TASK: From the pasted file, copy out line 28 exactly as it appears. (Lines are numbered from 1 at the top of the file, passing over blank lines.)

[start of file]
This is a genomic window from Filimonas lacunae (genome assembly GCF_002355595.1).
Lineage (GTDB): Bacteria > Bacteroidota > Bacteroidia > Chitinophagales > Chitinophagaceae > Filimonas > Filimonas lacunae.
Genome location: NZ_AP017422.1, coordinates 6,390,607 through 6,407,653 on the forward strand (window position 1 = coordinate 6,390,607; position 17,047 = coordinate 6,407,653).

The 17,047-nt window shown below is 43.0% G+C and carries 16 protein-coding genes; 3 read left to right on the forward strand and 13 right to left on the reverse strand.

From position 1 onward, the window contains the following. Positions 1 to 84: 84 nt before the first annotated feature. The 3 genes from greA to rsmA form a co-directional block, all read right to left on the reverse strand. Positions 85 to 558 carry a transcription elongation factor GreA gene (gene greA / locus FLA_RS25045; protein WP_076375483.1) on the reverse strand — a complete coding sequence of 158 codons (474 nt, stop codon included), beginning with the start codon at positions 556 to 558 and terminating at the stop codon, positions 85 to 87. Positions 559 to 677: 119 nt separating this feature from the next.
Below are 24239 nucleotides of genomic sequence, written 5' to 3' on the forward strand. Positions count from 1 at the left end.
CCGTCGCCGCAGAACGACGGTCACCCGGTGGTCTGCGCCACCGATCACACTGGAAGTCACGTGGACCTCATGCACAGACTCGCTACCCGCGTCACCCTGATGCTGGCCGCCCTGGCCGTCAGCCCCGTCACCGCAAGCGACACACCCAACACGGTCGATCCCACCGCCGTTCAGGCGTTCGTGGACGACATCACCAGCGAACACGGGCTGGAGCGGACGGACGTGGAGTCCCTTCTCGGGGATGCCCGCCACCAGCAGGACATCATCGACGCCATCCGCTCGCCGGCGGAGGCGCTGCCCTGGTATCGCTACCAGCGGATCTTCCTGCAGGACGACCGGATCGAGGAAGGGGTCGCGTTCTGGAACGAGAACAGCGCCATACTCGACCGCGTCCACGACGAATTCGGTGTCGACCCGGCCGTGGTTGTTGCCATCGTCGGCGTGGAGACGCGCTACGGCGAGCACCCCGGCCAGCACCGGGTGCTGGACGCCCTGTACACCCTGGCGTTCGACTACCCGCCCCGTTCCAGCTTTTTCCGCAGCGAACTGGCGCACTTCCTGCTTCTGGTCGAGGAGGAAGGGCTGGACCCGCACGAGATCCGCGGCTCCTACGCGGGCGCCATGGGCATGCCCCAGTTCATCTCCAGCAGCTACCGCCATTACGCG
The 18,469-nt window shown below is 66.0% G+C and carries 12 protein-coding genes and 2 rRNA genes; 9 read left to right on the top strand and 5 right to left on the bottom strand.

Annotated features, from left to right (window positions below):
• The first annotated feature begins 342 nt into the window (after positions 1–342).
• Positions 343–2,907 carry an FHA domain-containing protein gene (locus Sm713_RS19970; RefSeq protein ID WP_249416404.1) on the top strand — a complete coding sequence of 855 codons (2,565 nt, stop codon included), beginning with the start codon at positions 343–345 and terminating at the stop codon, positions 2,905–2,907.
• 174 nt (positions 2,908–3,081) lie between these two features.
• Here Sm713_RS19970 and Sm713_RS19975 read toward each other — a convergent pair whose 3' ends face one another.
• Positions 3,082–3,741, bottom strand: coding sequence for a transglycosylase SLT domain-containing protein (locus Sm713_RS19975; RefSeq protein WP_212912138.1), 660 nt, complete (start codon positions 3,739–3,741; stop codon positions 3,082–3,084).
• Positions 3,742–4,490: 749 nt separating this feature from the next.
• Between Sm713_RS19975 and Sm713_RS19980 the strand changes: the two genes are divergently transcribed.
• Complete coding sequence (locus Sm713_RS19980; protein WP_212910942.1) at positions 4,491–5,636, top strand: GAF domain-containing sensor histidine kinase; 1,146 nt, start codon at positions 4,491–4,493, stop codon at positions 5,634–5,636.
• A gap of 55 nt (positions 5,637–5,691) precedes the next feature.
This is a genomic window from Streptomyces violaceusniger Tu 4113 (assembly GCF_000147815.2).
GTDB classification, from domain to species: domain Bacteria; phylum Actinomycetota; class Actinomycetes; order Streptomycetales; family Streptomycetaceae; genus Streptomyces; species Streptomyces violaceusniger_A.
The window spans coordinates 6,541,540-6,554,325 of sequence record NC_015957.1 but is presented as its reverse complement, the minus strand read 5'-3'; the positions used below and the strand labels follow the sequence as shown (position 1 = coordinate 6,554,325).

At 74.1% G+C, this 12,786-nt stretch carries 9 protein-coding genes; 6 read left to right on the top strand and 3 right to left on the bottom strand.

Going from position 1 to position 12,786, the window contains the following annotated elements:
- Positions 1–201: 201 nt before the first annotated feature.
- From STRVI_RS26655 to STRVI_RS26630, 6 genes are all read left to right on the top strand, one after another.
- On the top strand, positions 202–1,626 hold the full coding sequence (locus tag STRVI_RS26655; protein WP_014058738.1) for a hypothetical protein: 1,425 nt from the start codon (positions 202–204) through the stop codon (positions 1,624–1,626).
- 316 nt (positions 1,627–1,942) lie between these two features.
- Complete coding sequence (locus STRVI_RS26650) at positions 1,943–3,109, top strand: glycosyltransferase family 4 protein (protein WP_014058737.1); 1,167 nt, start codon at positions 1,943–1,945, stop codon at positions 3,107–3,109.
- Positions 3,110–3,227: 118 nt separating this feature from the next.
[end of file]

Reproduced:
- Complete coding sequence (locus STRVI_RS26650) at positions 1,943–3,109, top strand: glycosyltransferase family 4 protein (protein WP_014058737.1); 1,167 nt, start codon at positions 1,943–1,945, stop codon at positions 3,107–3,109.